Velkommen til Norsk 101! To learn a language properly you need to have a lot of practise in speaking it, hearing it, writing it and reading it. This poses a challenge to beginners as the Norwegian that is taught in class is bokmål – a written language. Even though it is very accepted for beginners to use bokmål as a spoken language, in real life people speak ‘dialect’ Norwegian. Dialect changes from city to city and town to town, which makes it difficult to listen to and pick up when in class you are used to hearing bokmål. However, Norwegians are very accommodating people and will adjust to bokmål after hearing your first awkward sentence (but good luck to understanding their accent! lol)
We will be skipping the ‘complete’ beginner stuff – you can go to the Learn Norwegian pages to learn this – alphabet, greetings, Thank Yous, common phrases, etc. So in our first lesson we are going to dive into the good stuff straight away. Even though these Norwegian lessons might be a little weak in the speaking and hearing department due to the medium being used, they will get you familiar with reading and writing basic Norwegian. Hopefully you are lucky enough to have a Norwegian speaker close by so you can have a chat and impress them with your new vocab.
Rather than learning just words and their meanings (you can find this in any English-Norwegian dictionary or even Google translate) I will be focusing on sentence structure, grammar, using verbs, tense and gender, etc, in everyday conversational language.
These lessons are self guided, meaning you can go at your own pace so don’t feel pressured that you have to keep up with me everyday. (I have a schedule I need to keep if I want to finish level A1 and A2 by August.) So, go at your own pace – you will learn a lot more that way. Also, what you get out of the lessons depends on what you put into them. Practise is key. If you don’t understand something the best thing to do is try to work it out yourself. If you learn how to teach yourself then you will learn much quicker. (I also leave a lot of clues in each lesson to help you do the exercises – so if you play detective you will always work out the answers!) The next best thing is to ask! I will be adding answers to some of the exercises in the comments section – but don’t be shy – if you don’t ask we won’t tell you ;D.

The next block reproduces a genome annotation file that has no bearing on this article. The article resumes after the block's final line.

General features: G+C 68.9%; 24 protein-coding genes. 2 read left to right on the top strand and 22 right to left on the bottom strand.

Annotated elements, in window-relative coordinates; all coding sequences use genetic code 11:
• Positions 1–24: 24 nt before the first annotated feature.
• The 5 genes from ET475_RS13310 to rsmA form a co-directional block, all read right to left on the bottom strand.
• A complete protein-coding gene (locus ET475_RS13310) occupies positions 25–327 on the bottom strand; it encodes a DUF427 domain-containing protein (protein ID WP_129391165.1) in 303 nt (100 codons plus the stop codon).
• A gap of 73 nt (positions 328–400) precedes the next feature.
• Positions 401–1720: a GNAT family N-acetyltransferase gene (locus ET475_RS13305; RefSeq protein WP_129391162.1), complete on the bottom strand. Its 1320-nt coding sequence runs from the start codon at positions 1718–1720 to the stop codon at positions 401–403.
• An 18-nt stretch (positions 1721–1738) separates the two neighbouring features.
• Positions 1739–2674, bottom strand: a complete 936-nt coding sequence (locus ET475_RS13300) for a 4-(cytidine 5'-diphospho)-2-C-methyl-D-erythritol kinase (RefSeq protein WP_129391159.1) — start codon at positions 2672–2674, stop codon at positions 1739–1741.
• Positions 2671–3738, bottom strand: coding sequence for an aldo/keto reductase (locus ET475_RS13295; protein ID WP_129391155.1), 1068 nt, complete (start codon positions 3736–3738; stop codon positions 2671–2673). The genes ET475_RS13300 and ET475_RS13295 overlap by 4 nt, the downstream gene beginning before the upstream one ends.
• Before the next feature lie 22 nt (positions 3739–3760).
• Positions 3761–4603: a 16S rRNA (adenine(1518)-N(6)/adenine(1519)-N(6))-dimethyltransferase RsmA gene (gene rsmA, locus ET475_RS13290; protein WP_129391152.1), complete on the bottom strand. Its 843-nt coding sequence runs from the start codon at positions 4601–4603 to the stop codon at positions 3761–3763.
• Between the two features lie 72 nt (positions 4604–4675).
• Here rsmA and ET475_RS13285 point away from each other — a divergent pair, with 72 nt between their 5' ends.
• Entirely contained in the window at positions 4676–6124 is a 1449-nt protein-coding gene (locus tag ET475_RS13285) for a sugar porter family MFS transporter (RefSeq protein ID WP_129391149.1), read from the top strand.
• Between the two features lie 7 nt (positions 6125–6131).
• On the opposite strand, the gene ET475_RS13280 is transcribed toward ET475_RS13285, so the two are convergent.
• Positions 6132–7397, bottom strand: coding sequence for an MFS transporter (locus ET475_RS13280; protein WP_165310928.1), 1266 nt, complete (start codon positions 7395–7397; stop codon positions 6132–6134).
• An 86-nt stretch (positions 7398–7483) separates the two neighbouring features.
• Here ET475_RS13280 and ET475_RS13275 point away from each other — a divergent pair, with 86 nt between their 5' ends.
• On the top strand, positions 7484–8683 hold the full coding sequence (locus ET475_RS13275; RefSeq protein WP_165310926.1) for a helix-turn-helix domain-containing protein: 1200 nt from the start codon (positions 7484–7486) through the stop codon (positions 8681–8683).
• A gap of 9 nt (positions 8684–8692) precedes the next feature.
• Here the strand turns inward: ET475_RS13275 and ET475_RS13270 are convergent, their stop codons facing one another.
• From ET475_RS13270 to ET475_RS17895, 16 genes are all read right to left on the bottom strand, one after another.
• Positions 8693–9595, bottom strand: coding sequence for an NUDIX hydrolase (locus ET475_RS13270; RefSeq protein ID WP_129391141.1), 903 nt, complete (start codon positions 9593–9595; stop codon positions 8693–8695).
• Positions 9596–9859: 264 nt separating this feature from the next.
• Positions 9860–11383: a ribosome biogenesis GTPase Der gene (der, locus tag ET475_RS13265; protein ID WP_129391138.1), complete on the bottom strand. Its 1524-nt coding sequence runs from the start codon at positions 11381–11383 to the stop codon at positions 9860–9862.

It will be good for you to get used to looking up the meaning/translation of words – it’s one of the best ways to develop your vocabulary and spelling. If you don’t have an English-Norwegian dictionary, you can make your own by using an excel sheet (as it is easier to alphabetise) and insert your new words from the “gloser” with meaning/translations from each lesson. Or you can also use an online program such as Google translate (but take everything with a pinch of salt).
I hope you enjoy your first lesson.
Norwegian Lesson 101
The below are Norwegian commands which will be used to signify active learning tasks.
Les og Si
a. Practice saying the Alphabet phonically. Use the Alphabet section in the Learn Norwegian pages.
Nina: Hei! Hvordan går det?
Hans: Fint, og du?
Nina: Jeg har det bra.
Nina: Jeg heter Nina. Hva heter du?
Hans: Jeg heter Hans.
Nina: Hvor kommer du fra?
Hans: Jeg kommer fra Alta.
Nina: Jeg er fra Oslo.
Listen to the sound of the dialogue above. Read along.
b. You will find that many Norwegian words are recognisable. Read the dialogue above and see if you can make out what is being said. Use Google Translate or an English-Norwegian dictionary if you need to.
c. Say the above dialogue out loud. Use the Alphabet section in the Learn Norwegian pages to help you with phonics.
d. Answer the questions about Hans and Nina using Norwegian sentences.
1. Hvordan går det med Nina?
2. Hvor kommer Hans fra?
3. Hvem kommer fra Oslo?
4. Hvem har det fint?
Spørsmål – Si
a. Answer the questions below with a sentence in Norwegian. (You can use the dialogue as a guide.)
1. Hvordan går det?
2. Hva heter du?
3. Hvor kommer du fra?
b. Ask questions for the below answers.
1. Jeg heter Peter.
2. Jeg er fra Bergen.
3. Jeg har det fint.
4. Nina har det bra.
5. Hans kommer fra Alta.
c. Fill in the blanks.
Lise: Hei! _____ går det?
Dag: Jeg har det _____, og _____?
Lise: _____. Jeg heter _____. Hva _____ du?
Dag: _____ er Dag. Jeg kommer _____ Moss. _____ kommer du fra?
Lise: Jeg _____ fra Danmark.
Read over all exercises above with your answers. Think about what is being said in each sentence to familiarise yourself with the words.
It is important to listen to dialect Norwegian when learning (so you can listen in real life too). Hvordan lage bløtkake sends you to a Norwegian online cooking segment “How to make a layer cake”. The girl is speaking Oslo dialect which raises in pitch at the end of each sentence (so it seems like she is asking questions all the time). Even though you might not understand what she is saying you will know by her actions – you will also hear the rhythm of the language. Plus you’ll get to see how to make one of Norway’s most famous cakes!